To study the long-term visual and anatomic outcomes of anti-vascular endothelial growth factor (VEGF) monotherapy for the treatment of patients with retinal angiomatous proliferation (RAP).
Retrospective review of patients who were diagnosed with AMD and RAP lesions, and who received anti-VEGF injections as the only mode of therapy.
20 eyes (15 patients; 9 women, 6 men) with RAP lesions treated by anti- VEGF were encountered. Mean patient age was 85.8 years (SD ± 4.54). Nine eyes were treated with intravitreal ranibizumab alone, 8 eyes with bevacizumab alone, and 3 eyes received both drugs. At the 1, 3 and 6 month follow-up the median VA had improved from baseline (20/72) to 20/52, (range: 20/25 to 20/400), 20/45 (range: 20/20 to 20/400), and 20/56 (range: 20/20 to 20/400), respectively, (P> 0.001, P= 0.001, and P= 0.05, respectively). At 24 month follow-up, the improvement of VA, defined as halving of the visual angle, occurred in 37.5% of the cases.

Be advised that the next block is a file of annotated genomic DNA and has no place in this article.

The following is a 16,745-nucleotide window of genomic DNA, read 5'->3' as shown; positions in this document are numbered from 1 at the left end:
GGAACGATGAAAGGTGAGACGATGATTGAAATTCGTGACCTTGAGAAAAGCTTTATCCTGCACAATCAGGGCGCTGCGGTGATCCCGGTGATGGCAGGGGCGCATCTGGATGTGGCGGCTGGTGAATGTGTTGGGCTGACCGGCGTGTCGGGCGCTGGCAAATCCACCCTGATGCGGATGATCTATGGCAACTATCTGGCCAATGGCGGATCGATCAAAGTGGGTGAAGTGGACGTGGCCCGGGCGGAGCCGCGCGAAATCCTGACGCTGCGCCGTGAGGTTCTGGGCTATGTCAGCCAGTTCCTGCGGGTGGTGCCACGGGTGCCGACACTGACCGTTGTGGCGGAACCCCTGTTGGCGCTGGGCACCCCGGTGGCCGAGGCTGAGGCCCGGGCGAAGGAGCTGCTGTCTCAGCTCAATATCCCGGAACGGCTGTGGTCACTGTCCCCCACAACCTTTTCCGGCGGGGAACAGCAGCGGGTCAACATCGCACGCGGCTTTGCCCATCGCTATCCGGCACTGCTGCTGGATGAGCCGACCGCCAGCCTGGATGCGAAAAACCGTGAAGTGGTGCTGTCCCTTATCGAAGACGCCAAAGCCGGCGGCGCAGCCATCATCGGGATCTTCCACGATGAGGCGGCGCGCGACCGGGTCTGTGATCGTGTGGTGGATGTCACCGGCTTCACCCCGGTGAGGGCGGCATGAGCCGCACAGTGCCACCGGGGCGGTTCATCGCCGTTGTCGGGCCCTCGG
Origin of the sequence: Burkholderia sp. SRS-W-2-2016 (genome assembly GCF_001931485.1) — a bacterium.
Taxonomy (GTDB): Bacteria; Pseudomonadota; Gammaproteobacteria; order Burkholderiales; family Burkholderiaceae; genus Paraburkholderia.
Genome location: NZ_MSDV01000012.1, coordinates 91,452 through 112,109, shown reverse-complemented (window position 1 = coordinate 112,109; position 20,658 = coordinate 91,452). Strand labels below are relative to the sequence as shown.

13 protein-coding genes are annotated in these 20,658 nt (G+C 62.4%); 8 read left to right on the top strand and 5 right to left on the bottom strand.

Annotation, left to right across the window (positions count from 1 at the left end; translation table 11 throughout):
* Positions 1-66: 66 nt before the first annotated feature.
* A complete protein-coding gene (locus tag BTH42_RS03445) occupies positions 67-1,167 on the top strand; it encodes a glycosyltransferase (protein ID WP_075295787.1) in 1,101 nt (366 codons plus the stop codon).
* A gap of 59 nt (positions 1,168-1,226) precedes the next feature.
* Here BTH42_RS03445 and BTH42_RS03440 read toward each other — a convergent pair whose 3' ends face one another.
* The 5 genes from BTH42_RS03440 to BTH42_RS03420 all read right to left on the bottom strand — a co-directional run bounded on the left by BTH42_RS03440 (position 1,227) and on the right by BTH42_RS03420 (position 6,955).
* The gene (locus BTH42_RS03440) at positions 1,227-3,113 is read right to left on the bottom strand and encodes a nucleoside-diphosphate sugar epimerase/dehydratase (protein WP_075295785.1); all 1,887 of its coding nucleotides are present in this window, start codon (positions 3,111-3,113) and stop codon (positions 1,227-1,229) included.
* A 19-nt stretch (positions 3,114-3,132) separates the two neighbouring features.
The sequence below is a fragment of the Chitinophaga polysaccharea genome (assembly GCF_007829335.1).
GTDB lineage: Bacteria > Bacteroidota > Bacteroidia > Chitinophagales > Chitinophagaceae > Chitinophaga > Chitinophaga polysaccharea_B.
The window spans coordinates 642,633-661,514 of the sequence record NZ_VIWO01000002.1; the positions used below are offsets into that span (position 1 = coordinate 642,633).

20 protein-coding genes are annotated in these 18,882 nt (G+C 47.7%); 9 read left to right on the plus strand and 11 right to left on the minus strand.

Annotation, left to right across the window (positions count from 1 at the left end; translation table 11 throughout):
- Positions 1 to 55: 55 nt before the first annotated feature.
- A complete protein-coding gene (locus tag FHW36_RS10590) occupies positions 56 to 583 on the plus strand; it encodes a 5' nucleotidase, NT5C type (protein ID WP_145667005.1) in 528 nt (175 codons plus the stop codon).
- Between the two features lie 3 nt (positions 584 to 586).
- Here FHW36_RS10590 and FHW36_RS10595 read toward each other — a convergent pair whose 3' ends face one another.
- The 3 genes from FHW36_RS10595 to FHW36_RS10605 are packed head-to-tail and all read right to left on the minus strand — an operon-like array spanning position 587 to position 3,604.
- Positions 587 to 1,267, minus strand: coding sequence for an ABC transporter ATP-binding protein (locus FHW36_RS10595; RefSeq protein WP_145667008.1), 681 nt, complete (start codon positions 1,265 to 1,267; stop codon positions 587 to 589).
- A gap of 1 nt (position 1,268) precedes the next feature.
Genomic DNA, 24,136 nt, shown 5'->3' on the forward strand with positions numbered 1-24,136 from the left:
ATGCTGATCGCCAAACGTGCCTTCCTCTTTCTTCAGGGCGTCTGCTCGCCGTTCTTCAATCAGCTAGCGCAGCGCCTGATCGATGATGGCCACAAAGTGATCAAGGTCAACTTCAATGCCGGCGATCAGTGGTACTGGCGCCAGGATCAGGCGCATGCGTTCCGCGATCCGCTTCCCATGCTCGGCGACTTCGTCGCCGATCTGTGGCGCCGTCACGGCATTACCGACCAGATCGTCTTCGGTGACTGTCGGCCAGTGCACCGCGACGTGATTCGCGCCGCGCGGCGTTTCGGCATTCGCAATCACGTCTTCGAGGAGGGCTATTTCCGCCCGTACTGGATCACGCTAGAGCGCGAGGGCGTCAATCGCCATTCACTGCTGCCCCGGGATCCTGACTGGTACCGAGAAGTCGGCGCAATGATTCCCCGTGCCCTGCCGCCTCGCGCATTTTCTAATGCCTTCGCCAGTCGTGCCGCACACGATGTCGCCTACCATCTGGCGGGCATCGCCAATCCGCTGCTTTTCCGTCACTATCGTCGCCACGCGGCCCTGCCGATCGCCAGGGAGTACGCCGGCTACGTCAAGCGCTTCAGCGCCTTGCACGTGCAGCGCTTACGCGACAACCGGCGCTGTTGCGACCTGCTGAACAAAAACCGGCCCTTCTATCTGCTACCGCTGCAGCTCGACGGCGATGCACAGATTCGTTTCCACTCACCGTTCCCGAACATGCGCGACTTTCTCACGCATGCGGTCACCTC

Anti-VEGF monotherapy represents a useful treatment option for RAP, with stable or improved visual acuity in 62.5% of patients at 2 years. 25% of eyes only required a single injection, however, in most cases (75%) repeated treatments were required, highlighting the need for long term follow up. Although in this small study, the results for visual improvement were not statistically significant beyond 3 months; our findings warrant further large-scale investigation.